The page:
The recent whale incident in Zinkwazi has inspired me to wright about what I know about whales.
Not all whale stories have to end on a sad note even when there was a time when the world thought they would go extinct.
Human intervention with the world ban on wailing in the 80’s and 90’s has seen their numbers bounce back each year where more and more whales visit our shores from around August through to November .
Being a lifeguard does not only entail saving people from drowning, it also comes with the responsibility of assisting distressed sea animals where we can.
They say that there is no greater feeling than saving a fellow human from drowning. Well, that’s true but there is also a great sense of feeling when one saves an animal from the same fate.
About 12 years back I got an early morning call that a whale calf had got caught in the Thompsons Bay shark nets and there was a very distraught mother whale frantically trying to help her calf.
The local meshing officer was already there and he had called out their team of whale release experts to assist from their base in Umhlanga as well as us with our small inflatable rescue boat to standby in the event of something going wrong.
On arrival we noticed the calf stuck in the net on the surface and just behind a very distraught mother whale desperate to save her calf, bellowing and charging down the boat that was trying to get in to cut the calf free.
The decision was made to use our inflatable rather than their hard fibreglass boats, as this would allow them edge their way along the net without the engine on which would calm both the whales down .
As we pulled our way closer to the calf the mother became agitated and charged down on us only to turn away from the net at the last minute I recall the absolute size of her and thought how wrong things could go if she powered through the net. She could easily take us both out and, with a flick of the tail, she could knock us all the way back on to the beach like a rugby ball being kicked through the posts.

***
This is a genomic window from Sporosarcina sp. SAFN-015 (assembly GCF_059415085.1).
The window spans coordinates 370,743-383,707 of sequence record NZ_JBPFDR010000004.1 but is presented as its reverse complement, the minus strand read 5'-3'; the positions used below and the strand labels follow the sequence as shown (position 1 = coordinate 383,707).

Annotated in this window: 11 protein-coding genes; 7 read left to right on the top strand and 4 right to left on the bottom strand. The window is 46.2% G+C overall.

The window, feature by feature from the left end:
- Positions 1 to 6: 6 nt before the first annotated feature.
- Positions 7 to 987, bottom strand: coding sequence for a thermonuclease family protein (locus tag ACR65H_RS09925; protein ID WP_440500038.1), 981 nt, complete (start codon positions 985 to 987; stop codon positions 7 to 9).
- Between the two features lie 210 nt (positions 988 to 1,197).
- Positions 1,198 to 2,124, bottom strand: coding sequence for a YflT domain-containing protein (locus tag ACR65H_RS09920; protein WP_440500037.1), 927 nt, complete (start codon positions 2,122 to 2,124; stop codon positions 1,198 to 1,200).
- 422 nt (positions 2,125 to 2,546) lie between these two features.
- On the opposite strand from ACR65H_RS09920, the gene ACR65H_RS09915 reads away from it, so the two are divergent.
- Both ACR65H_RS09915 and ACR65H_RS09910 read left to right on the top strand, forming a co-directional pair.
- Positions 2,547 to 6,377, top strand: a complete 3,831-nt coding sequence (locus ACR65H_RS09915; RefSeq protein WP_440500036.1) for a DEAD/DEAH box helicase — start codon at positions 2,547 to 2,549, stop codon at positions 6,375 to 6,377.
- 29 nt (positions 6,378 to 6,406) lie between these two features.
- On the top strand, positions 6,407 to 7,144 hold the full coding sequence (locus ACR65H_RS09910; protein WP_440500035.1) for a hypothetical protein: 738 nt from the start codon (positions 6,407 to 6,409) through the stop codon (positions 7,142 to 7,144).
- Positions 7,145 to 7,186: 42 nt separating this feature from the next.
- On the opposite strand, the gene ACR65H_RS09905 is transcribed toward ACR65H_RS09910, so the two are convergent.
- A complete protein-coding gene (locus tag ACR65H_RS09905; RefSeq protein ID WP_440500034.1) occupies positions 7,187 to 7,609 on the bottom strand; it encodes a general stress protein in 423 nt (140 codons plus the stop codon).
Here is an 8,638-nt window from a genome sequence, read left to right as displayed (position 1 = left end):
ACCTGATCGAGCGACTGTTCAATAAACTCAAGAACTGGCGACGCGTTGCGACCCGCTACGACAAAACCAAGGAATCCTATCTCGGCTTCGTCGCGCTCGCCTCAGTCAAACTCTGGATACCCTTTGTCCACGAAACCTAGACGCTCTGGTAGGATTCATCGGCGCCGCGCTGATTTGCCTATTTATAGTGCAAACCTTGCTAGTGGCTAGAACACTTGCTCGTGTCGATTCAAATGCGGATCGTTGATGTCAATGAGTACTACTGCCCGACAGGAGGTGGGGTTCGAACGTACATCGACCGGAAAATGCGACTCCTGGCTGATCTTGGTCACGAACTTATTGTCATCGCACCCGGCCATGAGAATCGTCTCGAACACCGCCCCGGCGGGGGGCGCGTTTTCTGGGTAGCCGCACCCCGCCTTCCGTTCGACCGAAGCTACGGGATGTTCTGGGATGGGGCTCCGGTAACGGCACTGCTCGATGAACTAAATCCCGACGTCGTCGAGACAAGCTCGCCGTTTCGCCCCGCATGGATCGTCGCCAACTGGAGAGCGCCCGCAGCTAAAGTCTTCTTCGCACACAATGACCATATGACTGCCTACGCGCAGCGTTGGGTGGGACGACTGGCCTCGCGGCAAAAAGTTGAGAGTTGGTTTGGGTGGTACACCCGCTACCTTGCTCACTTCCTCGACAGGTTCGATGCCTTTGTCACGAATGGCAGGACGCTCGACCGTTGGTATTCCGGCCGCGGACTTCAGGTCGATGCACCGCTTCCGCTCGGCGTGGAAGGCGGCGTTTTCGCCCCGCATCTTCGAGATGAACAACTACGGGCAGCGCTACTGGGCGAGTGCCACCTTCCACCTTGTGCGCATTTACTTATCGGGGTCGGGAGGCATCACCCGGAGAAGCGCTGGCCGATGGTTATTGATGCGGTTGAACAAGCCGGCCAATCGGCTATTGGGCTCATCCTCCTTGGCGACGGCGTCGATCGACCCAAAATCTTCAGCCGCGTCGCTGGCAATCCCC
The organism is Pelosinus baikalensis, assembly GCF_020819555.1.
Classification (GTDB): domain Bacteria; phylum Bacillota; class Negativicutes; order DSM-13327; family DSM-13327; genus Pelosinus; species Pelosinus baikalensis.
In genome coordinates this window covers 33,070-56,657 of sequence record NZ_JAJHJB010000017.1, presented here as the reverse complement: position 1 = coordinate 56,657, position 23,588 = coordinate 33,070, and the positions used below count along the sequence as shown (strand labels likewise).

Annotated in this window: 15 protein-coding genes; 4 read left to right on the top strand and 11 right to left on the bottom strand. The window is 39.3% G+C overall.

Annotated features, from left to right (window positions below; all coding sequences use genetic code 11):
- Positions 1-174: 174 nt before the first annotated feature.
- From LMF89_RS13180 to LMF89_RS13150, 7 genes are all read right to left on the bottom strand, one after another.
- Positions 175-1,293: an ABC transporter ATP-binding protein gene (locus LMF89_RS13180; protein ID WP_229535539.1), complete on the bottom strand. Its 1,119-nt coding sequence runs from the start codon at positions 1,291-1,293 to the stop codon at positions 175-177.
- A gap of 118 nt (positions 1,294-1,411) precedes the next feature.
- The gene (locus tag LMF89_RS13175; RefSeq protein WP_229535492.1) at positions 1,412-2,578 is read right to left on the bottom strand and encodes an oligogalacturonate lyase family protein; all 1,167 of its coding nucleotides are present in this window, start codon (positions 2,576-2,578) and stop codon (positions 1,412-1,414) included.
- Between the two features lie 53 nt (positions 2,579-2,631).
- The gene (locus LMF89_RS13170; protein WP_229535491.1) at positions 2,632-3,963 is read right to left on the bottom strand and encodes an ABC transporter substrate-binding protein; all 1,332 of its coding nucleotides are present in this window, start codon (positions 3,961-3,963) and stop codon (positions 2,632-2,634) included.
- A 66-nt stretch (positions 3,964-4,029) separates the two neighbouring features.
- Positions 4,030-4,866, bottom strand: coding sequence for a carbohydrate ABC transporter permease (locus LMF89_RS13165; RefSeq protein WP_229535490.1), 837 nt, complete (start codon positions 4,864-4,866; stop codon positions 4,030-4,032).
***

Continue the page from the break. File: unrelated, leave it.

She was probably telling us to hurry up.
But after a few runs like that, she began to show less aggression towards us and it seemed she had begun to trust us to get her calf free. She swam slowly up and down the net as we started cutting the calf free.
Quick and experienced work by the shark’s board officers soon had the job done. The little whale was free and the two other boats were called in to escort both mother and calf away from danger and out to sea
It was then that I realised, as we drove alongside both whales, that the mother was showing appreciation for what we had done by the sound she made as she blew out her air as if she was talking to us.
Yes that was truly a happy ending, but another story comes to mind about the whale that got the last laugh on us.
Sometimes a whale sits with his tail sticking out of the water and can stay like that for hours on end.
On an early winter’s morning in August, when the sun was peeping over the horizon, I had just arrived in the office when the phone rang and there was a frantic Sheffield Beach resident reporting a plane in the ocean with its tail sticking straight into the air.
Well I have heard them all, but this one, well… I had to check it out for myself. So off I went to investigate and, as I drove into the car park outside Villa Royal flats, my eyes popped out their sockets. I saw a plane’s tail sticking out of the water.
It was real enough to haul out my binoculars to get a better look and… there it was… and my heart kicked into race mode. By then, other rescue services had arrived and they confirmed what I had been looking at. Now we were all sure that there was a plane in the water.
Racing back to launch the rescue boat I wondered what had happened and who might be still trapped inside this plane. I suppose those are thoughts all rescue workers face when on their way to an accident.
So we launched the inflatable and were off like General Custer riding out with his soldiers to do battle, the boat at full revs, bouncing from wave crest to wave crest on our way to save the day.
Only a few hundred meters from the plane the tail sunk beneath the surface and a whale with a big grin popped out his head to see what all the commotion was about.
Boy, were we embarrassed that day and for how we got that wrong, we were made to pay for drinks all round on us.
There have been many whale encounters, some memorable like these two stories and many more where we have cut them loose from nets or cut off fishing nets while they are on the move, and even pushing a small calf off the beach back into the surf to swim off to the safety of the great ocean .
I may not be a whale expert or a whale whisperer, but it’s what I know about whales that makes me love the ocean.